Wavelength - brought to you by bcu

Did you know that some of the advertisements you may see on popular social networking sites might be a scam?

While sites such as Facebook have advertising policies and guidelines that prohibit deceptive, false or misleading content, it can be difficult to monitor, and sometimes advertisements offering Free Product Trials can be especially enticing. In many cases this targeted advertising is a useful way for a merchant to get their product into the marketplace, but as with all online purchasing – buyer beware!

Over the last 12 months we have seen many members disputing transactions on their bcu Visa card for recurring amounts for as much as $250 a month for products associated with a “Free Trial”. Often these transactions are associated with health and beauty products and offer an initial Free Trial for the cost of postage and handling, and monthly charges thereafter. While the Terms and Conditions will outline the cancellation period, these can easily be missed in the fine print. Frustratingly, it can also be hard to register your cancellation if the advertised contact number is not answered or you don’t get a reply to your email.

We certainly don’t want to tell you how to spend your hard earned cash, but below are some tips and tricks for avoiding getting caught up in the Free Trial / Subscription merry-go-round.

  • Research – if the ad is using the image of a known identity, check with other internet searches to see if there are other reputable endorsements of that product by the same personality. If the ad is a scam there will almost certainly be a report of it online somewhere.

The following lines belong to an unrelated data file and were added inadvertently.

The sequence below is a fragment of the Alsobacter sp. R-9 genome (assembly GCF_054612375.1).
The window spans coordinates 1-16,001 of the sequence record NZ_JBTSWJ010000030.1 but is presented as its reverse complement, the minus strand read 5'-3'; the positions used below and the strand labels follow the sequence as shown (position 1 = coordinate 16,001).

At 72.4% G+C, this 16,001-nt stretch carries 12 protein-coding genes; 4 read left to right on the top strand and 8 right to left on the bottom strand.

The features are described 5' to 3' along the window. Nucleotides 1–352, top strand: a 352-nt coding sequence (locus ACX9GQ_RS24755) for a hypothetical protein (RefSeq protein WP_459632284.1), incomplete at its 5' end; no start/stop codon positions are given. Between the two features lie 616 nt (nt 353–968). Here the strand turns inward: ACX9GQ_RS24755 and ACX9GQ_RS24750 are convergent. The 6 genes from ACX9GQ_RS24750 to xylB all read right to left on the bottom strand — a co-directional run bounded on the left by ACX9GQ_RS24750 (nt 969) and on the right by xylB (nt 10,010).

• Scepticism – if the product or claim sounds too good to be true, unfortunately it probably is!
  • Reflection – find out what the ongoing cost of the product will be, in the event that you do like the merchandise and wish to continuing purchasing it. Are you happy to pay $131 for a beauty product every 6 weeks?
  • Cancellation - if you’ve signed up to the trial, received the goods and simply decide you want out, follow the instructions for cancelling the ongoing orders. If you have to call the product hotline, keep a record of the date and time you called or attempted to call. If you send an email, clearly state that you want to cancel and do not authorise any ongoing charges, keep a copy of the email for your records. If you receive further goods, send them back and keep details of the postage.

And if all the above fails and you find you are still getting unwanted charges on your Visa card, drop in to one of the bcu stores or contact our Call Centre on 1300 228 228 for some advice and assistance.

Picture of Emma Lawson who is bcu’s Manager on Fraud.

Author bio: 

Emma Lawson is bcu’s Manager on Fraud. With an extensive knowledge of online banking security, Emma is full of practical tips to help everyday Australian’s stay safer online.


Important information

Information on this website is general and has been prepared without taking into account your objectives, financial situation or needs. You should consider whether this information is suitable for your objectives, financial situation and needs before acting on the information provided.